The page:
IDP process. In closing, he opined that if the IDP were adhered to,
the livelihood of communities would improve.

13. Minister Kaiunga began his remarks by revealing that the
Ministers of Tourism for the five KAZA nations had held May 10 in
South Africa an Indaba to promote KAZA. He also mentioned receiving
a letter from the Botswanan Tourism Minister three days ago
enquiring about Zambia's progress on KAZA. Becoming a bit somber,
the Minister noted a rising concern about the effect the Zimbabwean
situation could have on the progress of KAZA. He was thus "thankful
for the IDP launch today." Kaiunga added that he was honored to
have received the IDP, which reflects the voice of the people and
provides the government a clear vision of development in line with
Zambia's fifth National Development Plan. The IDP would thus help
the government achieve its socioeconomic goals. He said the 2006
KAZA MOU signing reflected Zambia's commitment to regional
integration.

14. Kaiunga also echoed Chief's Mukuni's extreme satisfaction with
the stakeholder consultations that informed the IDP. He noted that
the Kafue, Sioma Ngwezi and Mosi O Tunya National Parks are all
included in the IDP assessment. He also commended the traditional
leaders (i.e., chiefs) in the affected areas for their support and
input, which are all reflected in the Plan. Kaiunga reiterated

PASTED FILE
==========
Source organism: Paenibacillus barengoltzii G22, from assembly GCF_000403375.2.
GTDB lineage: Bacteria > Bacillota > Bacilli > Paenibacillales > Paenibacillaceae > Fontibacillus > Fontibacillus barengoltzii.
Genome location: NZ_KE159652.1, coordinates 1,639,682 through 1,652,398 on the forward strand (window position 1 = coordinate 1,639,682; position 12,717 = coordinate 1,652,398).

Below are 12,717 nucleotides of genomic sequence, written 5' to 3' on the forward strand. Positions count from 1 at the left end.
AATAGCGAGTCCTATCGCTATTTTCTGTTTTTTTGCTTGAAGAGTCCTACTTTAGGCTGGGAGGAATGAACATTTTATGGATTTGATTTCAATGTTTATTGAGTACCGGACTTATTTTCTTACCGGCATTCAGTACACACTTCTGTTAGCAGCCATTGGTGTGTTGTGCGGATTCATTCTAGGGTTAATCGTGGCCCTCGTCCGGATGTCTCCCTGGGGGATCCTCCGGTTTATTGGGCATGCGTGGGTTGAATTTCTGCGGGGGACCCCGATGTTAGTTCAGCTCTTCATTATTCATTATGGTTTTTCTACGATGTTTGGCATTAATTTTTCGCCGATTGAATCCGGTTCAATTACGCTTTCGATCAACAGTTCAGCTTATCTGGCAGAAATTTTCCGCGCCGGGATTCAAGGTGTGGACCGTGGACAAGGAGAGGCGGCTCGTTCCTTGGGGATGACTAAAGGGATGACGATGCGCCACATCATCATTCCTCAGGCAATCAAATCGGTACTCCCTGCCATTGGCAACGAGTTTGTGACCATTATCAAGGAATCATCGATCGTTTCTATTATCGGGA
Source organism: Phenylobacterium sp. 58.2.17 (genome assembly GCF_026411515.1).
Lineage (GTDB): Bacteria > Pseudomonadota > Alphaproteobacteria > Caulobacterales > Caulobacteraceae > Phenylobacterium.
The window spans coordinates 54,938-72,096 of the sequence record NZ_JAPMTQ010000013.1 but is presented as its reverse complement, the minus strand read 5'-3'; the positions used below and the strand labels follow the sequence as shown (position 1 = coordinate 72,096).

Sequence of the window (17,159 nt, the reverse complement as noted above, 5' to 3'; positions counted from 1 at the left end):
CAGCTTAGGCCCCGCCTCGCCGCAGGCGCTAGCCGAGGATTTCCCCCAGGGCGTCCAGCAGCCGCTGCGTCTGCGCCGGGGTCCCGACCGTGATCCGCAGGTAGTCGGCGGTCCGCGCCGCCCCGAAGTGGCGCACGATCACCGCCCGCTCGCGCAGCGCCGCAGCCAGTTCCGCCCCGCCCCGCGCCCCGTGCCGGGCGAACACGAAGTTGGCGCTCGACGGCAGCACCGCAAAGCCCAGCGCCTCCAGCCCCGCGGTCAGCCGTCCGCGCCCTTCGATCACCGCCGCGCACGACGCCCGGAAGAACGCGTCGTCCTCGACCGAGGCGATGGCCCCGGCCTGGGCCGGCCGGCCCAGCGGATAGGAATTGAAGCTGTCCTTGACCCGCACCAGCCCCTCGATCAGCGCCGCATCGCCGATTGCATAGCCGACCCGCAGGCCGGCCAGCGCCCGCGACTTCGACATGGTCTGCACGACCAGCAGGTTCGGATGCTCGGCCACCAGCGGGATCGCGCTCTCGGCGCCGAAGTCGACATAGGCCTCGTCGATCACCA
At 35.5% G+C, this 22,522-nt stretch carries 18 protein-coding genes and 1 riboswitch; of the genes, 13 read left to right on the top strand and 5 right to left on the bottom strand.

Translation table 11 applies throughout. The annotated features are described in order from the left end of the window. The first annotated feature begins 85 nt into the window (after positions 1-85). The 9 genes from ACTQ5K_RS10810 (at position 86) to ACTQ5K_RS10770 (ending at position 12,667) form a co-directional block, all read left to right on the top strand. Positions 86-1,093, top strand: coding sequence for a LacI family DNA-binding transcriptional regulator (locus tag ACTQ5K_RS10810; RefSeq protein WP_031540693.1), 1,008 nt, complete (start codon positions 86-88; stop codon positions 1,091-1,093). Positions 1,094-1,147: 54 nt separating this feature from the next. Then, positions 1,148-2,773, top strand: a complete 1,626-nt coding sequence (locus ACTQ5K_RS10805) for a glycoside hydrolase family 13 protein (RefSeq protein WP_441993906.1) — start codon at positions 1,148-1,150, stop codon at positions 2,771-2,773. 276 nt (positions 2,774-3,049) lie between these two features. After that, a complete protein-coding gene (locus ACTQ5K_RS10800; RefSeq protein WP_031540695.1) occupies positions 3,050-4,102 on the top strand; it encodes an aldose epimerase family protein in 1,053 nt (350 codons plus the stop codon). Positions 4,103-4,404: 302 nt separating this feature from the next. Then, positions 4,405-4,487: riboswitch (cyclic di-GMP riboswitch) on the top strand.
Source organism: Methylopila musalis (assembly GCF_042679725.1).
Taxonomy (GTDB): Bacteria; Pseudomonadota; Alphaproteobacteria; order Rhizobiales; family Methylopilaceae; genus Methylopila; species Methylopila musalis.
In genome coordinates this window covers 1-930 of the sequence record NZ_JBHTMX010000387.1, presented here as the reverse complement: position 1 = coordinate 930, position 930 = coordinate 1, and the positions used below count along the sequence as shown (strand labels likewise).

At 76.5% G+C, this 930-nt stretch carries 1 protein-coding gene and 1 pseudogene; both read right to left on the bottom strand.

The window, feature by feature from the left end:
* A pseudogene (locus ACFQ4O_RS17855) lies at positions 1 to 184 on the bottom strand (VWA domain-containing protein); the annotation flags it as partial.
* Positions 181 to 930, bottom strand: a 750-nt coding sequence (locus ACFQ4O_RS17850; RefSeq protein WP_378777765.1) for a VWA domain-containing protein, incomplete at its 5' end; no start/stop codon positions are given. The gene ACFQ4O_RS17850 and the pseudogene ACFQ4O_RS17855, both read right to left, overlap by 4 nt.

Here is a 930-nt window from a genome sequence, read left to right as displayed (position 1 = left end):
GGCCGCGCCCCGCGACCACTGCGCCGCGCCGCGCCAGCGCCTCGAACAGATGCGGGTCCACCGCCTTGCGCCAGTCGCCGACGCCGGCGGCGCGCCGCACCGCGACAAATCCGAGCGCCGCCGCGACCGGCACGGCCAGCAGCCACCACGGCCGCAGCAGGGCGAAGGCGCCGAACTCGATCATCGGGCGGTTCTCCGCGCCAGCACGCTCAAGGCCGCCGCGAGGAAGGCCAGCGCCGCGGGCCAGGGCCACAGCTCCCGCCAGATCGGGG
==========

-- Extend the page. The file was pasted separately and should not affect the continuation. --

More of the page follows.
Saiwana's conviction that conservation would be proved to be a
viable land-use option. He warned, however, that the IDP would not
become a reality without the involvement of the private sector.
This explains the government's policy of offering block concessions
to develop ecotourism, which is predicated on public-private
partnerships and a fair market value for any given endeavor.

15. Kaiunga used the opportunity to indicate the government's
inability to properly manage Kafue National Park, which he said
equals the size of Switzerland. So Zambia needs partners to
co-manage Kafue. He also admitted that government need forge new
policies to make Zambia competitive, which in turn will allow for
the increased diversification of land use in its national parks.
The Minister also alluded to complaints of local communities about
human-animal conflicts and requests for solutions, all of which will
fortunately be addressed in the IDP. He said communities will be
taught how to live with wildlife and generate income such as bee
keeping without destroying trees. Kaiunga also observed that the
IDP would especially focus on intensive agriculture that would be